Sunday, May 15, 2011

Blooms on the hill

The big bloom news on the hill today: rain lilies! They are blooming exuberantly on roadsides and in fields, after receiving the first influx of rain this bloom season. This is the first good wildflower showing of 2011 in central Texas - and it's mid-May!

My daughter and I think we may have two kinds of rain lilies here - the Hill Country rain lily (Cooperia pedunculata) and the evening star rain lily (Cooperia drummondii). We are going to observe how long the blooms last to make a final determination. Both of these open in the evening a few days after a good rain, but one (the Hill Country) lasts one or two days, while the other lasts two to four days.

We all know the expression, "the grass is greener over the septic tank." Over our septic field, the wildflowers are running amok. We are supposed to keep this area neatly mowed, but mowing happens rarely down there. Today, it is a riot of Mexican hats (Ratibida columnifera - pictured at right), Texas thistle, and silver-leaf nightshade.

Only a few things are blooming in my beds, but that makes the ones that are all the more appreciated!

Gray santolina (Santolina chamaecyparissus) is another plant that flourishes
here without supplemental water.

Black and blue salvia (Salvia guaranitica)
Rock rose (Pavonia lasiopetala) furled up
as if it is concealing a treasure.


  1. Interesting - I don't think we have rain lilies here. I love Mexican hats, though they don't grow for me. Rock rose, however, is one of my very favorites for the garden.

  2. @HG - Rock rose is one of my favorites, too; rain lilies are a lovely treat after rainfal.

  3. Dave's garden lists both rain lilies as the same species ( - but either way, its always fun to see 'em popping up everywhere after a rain. I collected some seeds and attempted to raise 'em - planted the seedlings out in the garden but think they want more sun than I can provide.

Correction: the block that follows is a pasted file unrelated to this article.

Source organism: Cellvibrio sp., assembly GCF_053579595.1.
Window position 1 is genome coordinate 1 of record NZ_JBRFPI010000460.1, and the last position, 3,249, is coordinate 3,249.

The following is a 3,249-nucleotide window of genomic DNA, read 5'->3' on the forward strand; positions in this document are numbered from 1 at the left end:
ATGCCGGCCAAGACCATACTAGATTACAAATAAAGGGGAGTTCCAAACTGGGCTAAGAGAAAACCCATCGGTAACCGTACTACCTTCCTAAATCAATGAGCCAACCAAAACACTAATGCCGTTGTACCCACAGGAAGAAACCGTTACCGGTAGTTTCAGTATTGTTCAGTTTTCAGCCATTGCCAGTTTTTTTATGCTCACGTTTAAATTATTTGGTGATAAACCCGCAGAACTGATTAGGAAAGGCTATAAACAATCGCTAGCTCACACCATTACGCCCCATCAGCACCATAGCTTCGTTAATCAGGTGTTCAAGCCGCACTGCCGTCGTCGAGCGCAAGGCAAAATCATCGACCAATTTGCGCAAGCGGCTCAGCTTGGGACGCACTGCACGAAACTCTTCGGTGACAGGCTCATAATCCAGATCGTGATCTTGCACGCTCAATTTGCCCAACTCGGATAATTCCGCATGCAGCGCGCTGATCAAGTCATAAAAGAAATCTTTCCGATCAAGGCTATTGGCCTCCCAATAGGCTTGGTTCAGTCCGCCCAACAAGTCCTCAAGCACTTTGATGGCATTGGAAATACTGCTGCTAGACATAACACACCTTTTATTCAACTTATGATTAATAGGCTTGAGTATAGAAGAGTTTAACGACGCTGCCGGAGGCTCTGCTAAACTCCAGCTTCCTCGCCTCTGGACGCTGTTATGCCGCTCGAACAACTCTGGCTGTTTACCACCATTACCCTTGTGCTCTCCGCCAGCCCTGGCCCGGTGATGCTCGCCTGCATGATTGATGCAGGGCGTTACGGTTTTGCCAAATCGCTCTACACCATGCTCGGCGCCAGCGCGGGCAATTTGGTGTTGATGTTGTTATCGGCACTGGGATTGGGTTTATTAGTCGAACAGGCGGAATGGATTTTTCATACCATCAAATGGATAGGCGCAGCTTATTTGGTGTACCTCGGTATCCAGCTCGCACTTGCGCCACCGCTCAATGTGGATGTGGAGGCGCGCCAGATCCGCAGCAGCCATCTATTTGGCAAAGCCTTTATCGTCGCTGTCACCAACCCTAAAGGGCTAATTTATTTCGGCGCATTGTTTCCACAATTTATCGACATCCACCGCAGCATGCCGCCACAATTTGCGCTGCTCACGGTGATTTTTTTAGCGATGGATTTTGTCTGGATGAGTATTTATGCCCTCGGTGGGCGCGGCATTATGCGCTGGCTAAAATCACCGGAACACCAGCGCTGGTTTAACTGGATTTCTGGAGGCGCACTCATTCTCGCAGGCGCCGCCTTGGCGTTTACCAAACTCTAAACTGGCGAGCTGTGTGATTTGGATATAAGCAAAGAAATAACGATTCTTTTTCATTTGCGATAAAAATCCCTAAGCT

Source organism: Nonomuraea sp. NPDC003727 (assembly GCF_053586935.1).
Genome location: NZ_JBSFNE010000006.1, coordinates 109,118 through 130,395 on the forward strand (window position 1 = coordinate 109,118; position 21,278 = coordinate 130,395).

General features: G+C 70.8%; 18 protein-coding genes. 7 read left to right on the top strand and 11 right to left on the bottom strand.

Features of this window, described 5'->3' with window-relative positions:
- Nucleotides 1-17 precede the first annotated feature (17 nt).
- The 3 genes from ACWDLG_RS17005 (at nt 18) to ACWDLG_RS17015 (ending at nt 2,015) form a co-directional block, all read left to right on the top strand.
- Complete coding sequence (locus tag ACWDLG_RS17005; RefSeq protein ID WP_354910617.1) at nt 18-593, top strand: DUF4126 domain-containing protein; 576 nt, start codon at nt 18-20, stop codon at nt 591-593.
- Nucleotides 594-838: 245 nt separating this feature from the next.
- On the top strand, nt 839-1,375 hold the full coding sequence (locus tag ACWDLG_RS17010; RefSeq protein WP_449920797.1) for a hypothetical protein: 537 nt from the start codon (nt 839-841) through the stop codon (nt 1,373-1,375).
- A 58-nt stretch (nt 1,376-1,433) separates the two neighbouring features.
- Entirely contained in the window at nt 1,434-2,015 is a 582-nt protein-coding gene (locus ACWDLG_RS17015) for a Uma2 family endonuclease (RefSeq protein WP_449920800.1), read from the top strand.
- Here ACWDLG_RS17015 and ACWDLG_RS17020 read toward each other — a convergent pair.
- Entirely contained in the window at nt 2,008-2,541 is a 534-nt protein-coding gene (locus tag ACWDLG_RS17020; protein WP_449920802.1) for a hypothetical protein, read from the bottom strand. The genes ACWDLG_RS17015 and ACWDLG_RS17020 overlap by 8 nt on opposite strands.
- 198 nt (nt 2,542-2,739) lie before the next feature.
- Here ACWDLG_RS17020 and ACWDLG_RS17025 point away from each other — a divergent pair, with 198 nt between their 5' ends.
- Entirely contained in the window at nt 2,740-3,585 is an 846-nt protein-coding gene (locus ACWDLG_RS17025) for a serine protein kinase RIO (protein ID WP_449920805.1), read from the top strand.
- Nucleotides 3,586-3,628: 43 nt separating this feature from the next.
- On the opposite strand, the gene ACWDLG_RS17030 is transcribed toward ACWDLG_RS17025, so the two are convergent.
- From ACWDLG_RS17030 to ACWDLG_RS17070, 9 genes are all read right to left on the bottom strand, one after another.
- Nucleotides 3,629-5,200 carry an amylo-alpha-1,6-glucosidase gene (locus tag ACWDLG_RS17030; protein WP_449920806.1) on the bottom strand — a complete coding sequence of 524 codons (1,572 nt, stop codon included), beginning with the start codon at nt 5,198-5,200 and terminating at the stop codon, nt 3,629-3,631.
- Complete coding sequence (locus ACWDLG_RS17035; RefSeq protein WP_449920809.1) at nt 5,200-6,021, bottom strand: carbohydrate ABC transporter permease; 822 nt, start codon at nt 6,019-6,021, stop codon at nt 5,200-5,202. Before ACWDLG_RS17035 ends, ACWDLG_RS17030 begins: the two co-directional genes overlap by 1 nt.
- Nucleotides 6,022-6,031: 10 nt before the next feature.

4. Look forward to reading your findings about the rain lillies. I saw them all along Hunter Road today, lovely after so much dry.

    Your black and blue sage is gorgeous! And I can only wish for rock rose blooms. The deer usually eat they're eating down into the bushes. I hate drought.

  5. We have a little wild lily similar to the one you showed in North Carolina. It comes out in the spring. I have no scientific names as I always called it a wild lily (see how much imagination I have!)

    I will be curious of the outcome of your experiment.

  6. Your rain lily fills the same ecological niche as our March lilies - Amaryllis belladonna. Mine have faded, gone to seed, and now the little seedlings are coming up, before the flowering bulbs put out their belated leaves. And we share Santolina ;~)

  7. the bit about the septic tank...either way, those Ratiba are so lovely!

  8. @RBell - That's interesting. I usually use the Wildflower Research Center ( on wildflowers, which is where I got my info. They do seem to be essentially the same.

    @Kathleen - Deer haven't munched on rock rose here, but they did eat blooms off my purple coneflowers - urgh. I almost feel sorry for them - almost. See next blog post for my decision!

    @LH - wild lily sounds like the perfect name!

    @EE - How cool to have something in common when our gardens are so far apart. I need to look up your March lilies.

    @Scott - My bro-in-law told me the Mexican hats grow in disturbed areas, but we agreed we didn't care as they are so colorful! I guess every plant needs a little fertilizer . . .

  9. Love your black and blue salvia. Mine is pouting, but maybe it will give a show now that it's gotten some rain. For now, I'll be lifted by the photo of yours!

  10. @Lona - never thought of a plant as pouting, but that's a great characterization! I'm surprised about how slow a response to the rain I'm seeing - not much is blooming, yet.